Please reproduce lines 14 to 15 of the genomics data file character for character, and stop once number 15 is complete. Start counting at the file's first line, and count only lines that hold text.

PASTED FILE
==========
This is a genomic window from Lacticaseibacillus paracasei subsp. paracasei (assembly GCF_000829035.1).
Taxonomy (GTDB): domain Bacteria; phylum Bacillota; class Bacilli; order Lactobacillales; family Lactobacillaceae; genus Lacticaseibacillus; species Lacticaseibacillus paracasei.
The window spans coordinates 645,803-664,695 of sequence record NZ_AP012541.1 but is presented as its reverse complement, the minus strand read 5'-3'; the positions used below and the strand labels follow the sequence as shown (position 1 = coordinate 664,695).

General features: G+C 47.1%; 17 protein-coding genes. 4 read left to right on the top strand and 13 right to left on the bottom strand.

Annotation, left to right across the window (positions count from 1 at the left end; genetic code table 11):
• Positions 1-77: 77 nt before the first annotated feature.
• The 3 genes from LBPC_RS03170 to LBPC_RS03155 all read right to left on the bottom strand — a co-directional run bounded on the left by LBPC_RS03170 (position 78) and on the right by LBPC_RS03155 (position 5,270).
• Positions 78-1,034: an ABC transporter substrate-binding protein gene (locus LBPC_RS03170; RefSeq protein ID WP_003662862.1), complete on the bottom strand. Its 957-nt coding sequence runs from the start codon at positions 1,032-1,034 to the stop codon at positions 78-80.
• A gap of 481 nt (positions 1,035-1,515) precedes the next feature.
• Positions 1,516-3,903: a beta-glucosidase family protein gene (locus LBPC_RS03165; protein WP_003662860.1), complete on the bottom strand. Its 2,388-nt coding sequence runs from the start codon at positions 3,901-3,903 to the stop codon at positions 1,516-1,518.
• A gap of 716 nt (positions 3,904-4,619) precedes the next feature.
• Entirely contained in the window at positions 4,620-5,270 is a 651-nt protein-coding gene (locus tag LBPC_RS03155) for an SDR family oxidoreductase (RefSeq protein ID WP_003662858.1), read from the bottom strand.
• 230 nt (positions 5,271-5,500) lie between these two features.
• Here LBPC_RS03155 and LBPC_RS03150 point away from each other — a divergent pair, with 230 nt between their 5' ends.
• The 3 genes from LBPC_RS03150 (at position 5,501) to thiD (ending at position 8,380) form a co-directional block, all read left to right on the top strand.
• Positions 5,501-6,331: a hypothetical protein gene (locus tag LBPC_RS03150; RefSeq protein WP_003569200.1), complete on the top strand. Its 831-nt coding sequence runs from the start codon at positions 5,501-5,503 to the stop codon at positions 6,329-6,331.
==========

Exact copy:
• Here LBPC_RS03155 and LBPC_RS03150 point away from each other — a divergent pair, with 230 nt between their 5' ends.
• The 3 genes from LBPC_RS03150 (at position 5,501) to thiD (ending at position 8,380) form a co-directional block, all read left to right on the top strand.